Blacklock v. United States/Opinion of the Court

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United States Supreme Court

208 U.S. 75

Blacklock  v.  United States

 Argued: December 11, 1907. --- Decided: January 13, 1908

We have seen that before the execution of the deed of trust under which the plaintiff claims, taxes to the amount of $4,000 had accrued to the United States against the distiller Stephens, which he neglected, upon demand, to pay. What were the rights of the United States after such demand and failure to pay? This question depends upon the scope and effect of certain statutory provisions, as follows:

1. That part of the 1st section of the internal revenue act of July 13th, 1866 (14 Stat. at L. 98, 107, 108, chap. 184 (U.S.C.omp. Stat. 1901, pp. 2073, 2074, 2077), which declares that 'if any person, bank, association, company, or corporation liable to pay any tax shall neglect or refuse to pay the same after demand, the amount shall be a lien in favor of the United States from the time it was due until paid, with the interest, penalties, and costs that may accrue in addition thereto, upon all property and rights to property belonging to such person, bank, association, company, or corporation; and the collector, after demand, may levy, or by warrant may authorize a deputy collector to levy, upon all property and rights to property belonging to such person, bank, association, company, or corporation, or on which the said lien exists, for the payment of the sum due as aforesaid, with interest and penalty for nonpayment, and also of such further sum as shall be sufficient for the fees, costs, and expenses of such levy. . . . That in any case where goods, chattels, or effects sufficient to satisfy the taxes imposed by law upon any person liable to pay the same shall not be found by the collector or deputy collector whose duty it may be to collect the same, he is hereby authorized to collect the same by seizure and sale of real estate,' etc.

2. That part of § 32 of the same act, which provides 'that there shall be levied, collected, and paid on all distilled spirits upon which no tax has been paid according to law, the tax of two dollars, on each and every proof gallon [reduced to 50 cents by act of July 20th, 1868, chap. 186, 15 Stat. at L. 125], to be paid by the distiller, owner, or any person having possession thereof; and the tax shall be a lien on the spirits distilled, on the distillery used for distilling the same, with the stills, vessels, fixtures, and tools therein, and on the interest of said distiller in the lot or tract of land whereon the said distillery is situated, from the time said spirits are distilled until the said tax shall be paid.'

3. That part of § 106 of the act of July 20th, 1868 (15 Stat. at L. 125, 167, chap. 186, U.S.C.omp. Stat. 1901, p. 2081), which provides that 'in any case where there has been a refusal or neglect to pay any tax imposed by the internal revenue laws, and where it is lawful and has become necessary to seize and sell real estate to satisfy the tax, the Commissioner of Internal Revenue may, if he deems it expedient, direct that a bill in chancery be filed in a district or circuit court of the United States, to enforce the lien of the United States for tax upon any real estate, or to subject any real estate owned by the delinquent, or in which he has any right, title, or interest, to the payment of such tax. And all persons having liens upon the real estate sought to be subjected to the payment of any tax as aforesaid, or claiming any ownership or interest therein, shall be made parties to such proceedings, and shall be brought into court, as provided in other suits in chancery in said courts. And the said courts shall have, and are hereby given, jurisdiction in all such cases, and shall, at the term next after such time as the parties shall be duly notified of the proceedings, unless otherwise ordered by the court, proceed to adjudicate all matters involved therein, and to pass upon and finally determine the merits of all claims to and liens upon the real estate in question, and shall, in all cases where a claim or interest of the United States therein shall be established, decree a sale, by the proper officer of the court, of such real estate, and a distribution of the proceeds of such sale, according to the findings of the court in respect to the interests of the parties and of the United States.' This section is substantially preserved in § 3207 of the Revised Statutes, except that the latter omits the words 'if he deems it expedient,' found in the above section of the act of 1868.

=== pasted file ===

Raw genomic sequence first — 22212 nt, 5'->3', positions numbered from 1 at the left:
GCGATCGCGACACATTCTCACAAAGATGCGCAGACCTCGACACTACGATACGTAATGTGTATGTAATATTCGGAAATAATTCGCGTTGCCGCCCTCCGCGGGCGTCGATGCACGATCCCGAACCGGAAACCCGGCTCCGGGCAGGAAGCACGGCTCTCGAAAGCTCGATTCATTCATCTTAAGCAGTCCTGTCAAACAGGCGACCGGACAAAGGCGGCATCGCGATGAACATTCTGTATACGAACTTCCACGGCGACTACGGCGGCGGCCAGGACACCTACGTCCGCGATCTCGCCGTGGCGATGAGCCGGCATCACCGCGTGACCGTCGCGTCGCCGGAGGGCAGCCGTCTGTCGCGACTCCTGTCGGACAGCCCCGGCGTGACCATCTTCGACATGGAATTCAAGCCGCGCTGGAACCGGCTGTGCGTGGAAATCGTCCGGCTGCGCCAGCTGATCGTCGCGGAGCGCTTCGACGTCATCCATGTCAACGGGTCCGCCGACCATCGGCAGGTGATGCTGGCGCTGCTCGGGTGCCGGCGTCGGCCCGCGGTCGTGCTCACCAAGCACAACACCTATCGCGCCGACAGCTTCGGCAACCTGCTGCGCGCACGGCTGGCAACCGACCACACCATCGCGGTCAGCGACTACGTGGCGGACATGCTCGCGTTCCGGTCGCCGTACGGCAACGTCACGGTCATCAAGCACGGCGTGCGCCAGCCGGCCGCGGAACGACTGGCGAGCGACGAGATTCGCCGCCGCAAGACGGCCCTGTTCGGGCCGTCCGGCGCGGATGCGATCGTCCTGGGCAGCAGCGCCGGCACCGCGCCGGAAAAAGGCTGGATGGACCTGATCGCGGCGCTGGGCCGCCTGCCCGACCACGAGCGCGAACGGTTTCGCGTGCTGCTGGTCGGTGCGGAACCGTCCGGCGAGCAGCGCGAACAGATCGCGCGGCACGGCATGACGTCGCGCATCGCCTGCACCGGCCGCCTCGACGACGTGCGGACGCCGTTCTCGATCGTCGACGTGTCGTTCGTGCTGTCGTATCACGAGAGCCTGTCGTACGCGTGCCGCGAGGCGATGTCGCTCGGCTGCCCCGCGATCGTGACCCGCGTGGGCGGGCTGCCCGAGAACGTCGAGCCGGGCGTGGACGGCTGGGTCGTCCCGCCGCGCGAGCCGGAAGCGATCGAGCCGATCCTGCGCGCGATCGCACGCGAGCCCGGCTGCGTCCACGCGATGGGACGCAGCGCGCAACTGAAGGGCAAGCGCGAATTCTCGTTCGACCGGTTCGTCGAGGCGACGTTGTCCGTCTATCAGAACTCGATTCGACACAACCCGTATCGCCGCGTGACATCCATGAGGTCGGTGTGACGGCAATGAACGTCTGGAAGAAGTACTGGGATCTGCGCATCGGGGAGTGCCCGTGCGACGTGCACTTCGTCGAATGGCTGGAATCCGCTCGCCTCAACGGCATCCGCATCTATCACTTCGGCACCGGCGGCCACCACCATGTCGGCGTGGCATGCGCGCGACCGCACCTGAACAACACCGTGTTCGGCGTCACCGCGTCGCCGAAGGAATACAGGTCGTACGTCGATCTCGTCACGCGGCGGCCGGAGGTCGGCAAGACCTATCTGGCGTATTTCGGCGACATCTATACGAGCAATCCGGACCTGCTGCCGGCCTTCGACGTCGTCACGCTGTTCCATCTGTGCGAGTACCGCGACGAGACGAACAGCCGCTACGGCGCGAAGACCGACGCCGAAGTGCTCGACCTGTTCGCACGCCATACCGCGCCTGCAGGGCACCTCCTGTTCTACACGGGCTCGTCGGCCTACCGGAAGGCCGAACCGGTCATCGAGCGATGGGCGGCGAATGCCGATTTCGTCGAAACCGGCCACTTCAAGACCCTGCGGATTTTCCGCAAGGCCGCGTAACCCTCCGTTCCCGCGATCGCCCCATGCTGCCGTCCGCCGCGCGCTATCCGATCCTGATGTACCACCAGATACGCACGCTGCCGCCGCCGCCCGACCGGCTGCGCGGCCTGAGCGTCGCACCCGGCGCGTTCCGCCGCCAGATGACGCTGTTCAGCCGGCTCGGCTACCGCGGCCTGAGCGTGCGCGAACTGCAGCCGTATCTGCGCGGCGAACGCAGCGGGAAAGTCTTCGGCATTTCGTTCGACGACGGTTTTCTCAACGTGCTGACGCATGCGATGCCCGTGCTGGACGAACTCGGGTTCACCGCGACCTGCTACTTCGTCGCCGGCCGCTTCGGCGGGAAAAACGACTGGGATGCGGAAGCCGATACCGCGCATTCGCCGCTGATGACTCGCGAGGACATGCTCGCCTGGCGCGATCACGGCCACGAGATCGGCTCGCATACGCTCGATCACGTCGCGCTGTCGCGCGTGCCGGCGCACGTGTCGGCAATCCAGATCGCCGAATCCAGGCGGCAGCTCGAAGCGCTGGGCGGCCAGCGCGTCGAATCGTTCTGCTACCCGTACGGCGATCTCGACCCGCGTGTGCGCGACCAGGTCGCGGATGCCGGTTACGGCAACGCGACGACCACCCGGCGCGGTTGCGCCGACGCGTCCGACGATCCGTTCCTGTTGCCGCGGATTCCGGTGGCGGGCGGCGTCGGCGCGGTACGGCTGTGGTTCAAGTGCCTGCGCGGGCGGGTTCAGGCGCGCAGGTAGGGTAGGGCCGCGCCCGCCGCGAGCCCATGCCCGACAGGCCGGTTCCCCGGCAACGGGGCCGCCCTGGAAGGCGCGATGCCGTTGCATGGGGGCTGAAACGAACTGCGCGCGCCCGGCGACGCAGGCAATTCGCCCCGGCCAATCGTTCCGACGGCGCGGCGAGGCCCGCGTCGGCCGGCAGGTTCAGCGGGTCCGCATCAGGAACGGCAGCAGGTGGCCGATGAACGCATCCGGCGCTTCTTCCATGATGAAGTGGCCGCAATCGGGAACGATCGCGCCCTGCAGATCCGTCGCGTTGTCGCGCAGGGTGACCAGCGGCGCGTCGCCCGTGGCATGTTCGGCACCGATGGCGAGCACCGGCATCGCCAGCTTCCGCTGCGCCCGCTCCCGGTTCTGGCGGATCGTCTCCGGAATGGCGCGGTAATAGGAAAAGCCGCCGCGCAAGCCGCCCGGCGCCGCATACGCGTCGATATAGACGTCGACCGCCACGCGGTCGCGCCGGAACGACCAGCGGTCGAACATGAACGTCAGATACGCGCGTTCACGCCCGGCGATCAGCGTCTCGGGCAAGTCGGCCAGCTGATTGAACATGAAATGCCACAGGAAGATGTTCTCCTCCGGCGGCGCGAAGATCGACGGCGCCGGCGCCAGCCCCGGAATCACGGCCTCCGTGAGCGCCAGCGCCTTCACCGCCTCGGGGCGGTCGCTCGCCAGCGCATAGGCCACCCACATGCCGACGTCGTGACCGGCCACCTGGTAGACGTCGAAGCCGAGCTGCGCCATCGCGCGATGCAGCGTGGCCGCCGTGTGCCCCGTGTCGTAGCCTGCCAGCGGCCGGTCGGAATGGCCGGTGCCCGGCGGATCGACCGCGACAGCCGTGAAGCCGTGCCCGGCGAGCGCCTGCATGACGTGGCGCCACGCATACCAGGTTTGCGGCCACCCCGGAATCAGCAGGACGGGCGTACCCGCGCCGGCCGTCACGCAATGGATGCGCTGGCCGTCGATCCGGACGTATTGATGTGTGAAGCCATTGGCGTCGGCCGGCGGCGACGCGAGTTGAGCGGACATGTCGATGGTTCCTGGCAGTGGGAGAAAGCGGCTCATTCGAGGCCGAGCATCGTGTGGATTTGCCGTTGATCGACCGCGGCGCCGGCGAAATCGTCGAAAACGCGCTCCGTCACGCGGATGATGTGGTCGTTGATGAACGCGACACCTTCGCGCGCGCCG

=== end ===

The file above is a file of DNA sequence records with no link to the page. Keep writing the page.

Before considering these statutory provisions it is proper to refer to one point. The plaintiff insists that, in view of the words of the act under which this suit was brought, it must be taken that the lien created by the trust deed of October 26th, 1869, was prior to any then existing in behalf of the government. This contention rests entirely on the statement in that act that the late firm of Smith, Ellett, & Company, represented by Smith, 'had a prior lien.' But plainly, from the context and the admitted facts, that was merely be way of recital, and as showing what that firm or Smith claimed. It could not have been intended as an admission by Congress that no lien existed in favor of the United States at the time that deed of trust was executed. The findings expressly state that, when the deed was executed, taxes had accrued against the distiller in favor of the United States from July, 1867, to August, 1869, amounting to $4,000, and that a demand was made for their payment prior to the execution of the deed of trust under which the plaintiff claims. By the statute of 1866 it is provided that if any delinquent, liable to taxes, shall neglect or refuse to pay them after demand, there shall be a lien in favor of the United States from the time it was due 'upon all property and rights to property' belonging to the delinquent. In Kinkead v. United States, 150 U.S. 483, 497, 37 L. ed. 1152, 1157, 14 Sup. Ct. Rep. 172, 177, the court said it was well settled 'that a mere recital in an act, whether of fact or of law, is not conclusive unless it be clear that the legislature intended that the recital should be accepted as a fact in the case.' No such intention is to be imputed in this case to Congress. On the contrary, it is manifest that Congress intended that the claim of the parties was to be judicially investigated and determined according to all the facts as disclosed by the evidence adduced. We are clear that whatever the legal effect of the fact, it must be taken that the lien of the United States for its unpaid taxes attached before the trust deed was executed and recorded. That the government acquired a lien on the property in question after the failure of the distiller to pay, upon demand, the taxes due to the United States, is too manifest, under the words of the statute, to admit of doubt. And this lien, we have seen, attached before the execution of the deed of trust of October 26th, 1869.